If you've got a child going off to college this fall, you'll be interested in -- and perhaps alarmed by -- this statistic: 36% of college students in this country report that they have over $1,000 in credit card debt. That's according to a recent survey by AIG and EVERFI.
If you've got a significant amount of debt, paying off even one of those debts can seem like (and indeed is) a big accomplishment. Whether you've finally paid off a credit card, a car loan or something even larger like your mortgage, you might expect your credit score to increase.
It's easier than ever to put just about any expense on your credit card. You can pay your health insurance premium, utility bills and more with your cards. If you're able to pay off your credit card balance every month and get some free miles on your favorite airline in the process, this may be a wise move. However, for too many people, more places to use their credit card simply means more credit card debt.
If you have a child or other family member who is unable to get the loan or credit card they want on their own, they may ask you to be a cosigner or joint account holder. Before agreeing to do this, it's essential to understand what this could mean for you -- particularly if your loved one is unable to make their payments.
When credit card debt piles up, it's easy to believe that your entire financial situation is heading down the drain. While you're in a tight spot, it doesn't mean you should give up.
If you regularly use your credit card, it's important to closely monitor your statements. While you won't catch a mistake very often, these can occur from time to time.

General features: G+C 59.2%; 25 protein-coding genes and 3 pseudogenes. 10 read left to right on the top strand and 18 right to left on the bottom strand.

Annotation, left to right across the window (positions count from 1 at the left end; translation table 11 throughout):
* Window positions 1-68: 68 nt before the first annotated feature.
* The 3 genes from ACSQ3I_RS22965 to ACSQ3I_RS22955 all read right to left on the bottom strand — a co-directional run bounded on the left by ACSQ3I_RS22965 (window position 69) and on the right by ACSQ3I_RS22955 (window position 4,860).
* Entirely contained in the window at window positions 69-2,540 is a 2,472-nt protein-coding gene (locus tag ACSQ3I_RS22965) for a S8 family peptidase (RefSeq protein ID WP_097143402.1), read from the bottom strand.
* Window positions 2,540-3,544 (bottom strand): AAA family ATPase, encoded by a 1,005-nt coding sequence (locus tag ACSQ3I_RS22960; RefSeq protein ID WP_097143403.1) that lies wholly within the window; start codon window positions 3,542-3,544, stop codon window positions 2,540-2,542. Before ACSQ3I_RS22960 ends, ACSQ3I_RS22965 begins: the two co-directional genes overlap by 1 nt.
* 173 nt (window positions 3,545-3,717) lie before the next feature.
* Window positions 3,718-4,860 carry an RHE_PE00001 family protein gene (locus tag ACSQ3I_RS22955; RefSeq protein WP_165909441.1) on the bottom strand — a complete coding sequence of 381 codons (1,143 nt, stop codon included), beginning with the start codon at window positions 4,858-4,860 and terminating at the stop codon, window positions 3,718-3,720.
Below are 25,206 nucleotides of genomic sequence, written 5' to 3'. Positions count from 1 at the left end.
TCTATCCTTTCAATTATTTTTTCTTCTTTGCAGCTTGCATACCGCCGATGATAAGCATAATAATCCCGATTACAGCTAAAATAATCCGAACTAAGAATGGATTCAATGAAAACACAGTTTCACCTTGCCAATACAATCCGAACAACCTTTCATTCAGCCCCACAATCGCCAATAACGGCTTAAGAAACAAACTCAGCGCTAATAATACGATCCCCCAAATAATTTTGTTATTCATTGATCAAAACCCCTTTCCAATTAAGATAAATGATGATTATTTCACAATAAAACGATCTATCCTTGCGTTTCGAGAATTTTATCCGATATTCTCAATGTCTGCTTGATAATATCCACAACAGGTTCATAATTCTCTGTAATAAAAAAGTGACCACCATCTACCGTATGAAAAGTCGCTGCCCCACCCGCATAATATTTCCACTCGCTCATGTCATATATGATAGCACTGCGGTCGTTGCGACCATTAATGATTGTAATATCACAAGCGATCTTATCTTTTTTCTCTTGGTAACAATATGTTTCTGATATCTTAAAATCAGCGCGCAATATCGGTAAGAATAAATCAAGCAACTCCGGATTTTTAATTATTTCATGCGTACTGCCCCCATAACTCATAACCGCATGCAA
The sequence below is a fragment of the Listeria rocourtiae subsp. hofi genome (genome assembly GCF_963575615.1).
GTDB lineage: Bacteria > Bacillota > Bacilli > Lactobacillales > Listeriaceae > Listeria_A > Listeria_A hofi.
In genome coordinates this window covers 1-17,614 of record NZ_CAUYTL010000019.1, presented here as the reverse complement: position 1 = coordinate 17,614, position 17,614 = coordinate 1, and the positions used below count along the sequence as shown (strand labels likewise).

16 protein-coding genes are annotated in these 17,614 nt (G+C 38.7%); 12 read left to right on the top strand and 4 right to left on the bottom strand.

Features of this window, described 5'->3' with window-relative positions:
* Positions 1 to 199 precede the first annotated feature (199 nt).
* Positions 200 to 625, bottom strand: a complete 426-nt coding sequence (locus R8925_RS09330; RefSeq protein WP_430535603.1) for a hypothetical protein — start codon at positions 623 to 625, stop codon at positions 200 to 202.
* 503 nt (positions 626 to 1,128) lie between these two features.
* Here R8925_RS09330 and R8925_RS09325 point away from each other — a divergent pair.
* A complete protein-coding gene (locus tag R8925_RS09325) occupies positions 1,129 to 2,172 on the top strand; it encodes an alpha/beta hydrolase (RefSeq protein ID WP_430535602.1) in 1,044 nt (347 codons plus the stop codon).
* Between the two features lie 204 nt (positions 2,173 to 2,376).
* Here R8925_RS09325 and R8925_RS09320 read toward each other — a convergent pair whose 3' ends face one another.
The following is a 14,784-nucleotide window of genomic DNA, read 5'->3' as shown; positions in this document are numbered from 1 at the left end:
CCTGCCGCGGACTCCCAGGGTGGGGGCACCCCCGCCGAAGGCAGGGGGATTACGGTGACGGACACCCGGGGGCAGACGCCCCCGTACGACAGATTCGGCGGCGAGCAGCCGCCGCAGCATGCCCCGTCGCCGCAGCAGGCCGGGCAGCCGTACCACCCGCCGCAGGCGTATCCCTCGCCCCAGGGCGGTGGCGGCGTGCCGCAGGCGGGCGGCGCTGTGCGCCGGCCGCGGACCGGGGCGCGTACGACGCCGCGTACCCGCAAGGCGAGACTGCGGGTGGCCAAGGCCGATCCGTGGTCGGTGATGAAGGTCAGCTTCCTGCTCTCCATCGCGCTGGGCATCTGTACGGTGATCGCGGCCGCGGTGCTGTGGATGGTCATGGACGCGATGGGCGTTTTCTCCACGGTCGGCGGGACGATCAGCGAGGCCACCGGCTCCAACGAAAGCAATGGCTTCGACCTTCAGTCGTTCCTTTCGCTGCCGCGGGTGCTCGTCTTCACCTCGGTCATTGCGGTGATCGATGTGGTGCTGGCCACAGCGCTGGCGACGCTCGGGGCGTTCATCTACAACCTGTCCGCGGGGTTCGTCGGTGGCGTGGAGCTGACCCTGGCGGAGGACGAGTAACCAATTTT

If you've tried everything but your credit card debt continues to grow, it may be time to contact your issuer to discuss your situation. This is much better than missing payments, hiding from your credit card company and hoping things miraculously improve in the future.
As your credit card debt mounts, you may feel like there's no way out. While this is a difficult spot to find yourself in, there are many ways to escape credit card debt to improve your financial situation.
There is nothing more frustrating and stressful than learning that your credit card account has been sent to collections. This will impact many areas of your finances, including your credit report and credit score.
During your marriage, it's easy to fall into the habit of using credit cards to pay for a variety of expenses. While there's nothing wrong with this, your good intentions can soon turn into a high credit card balance.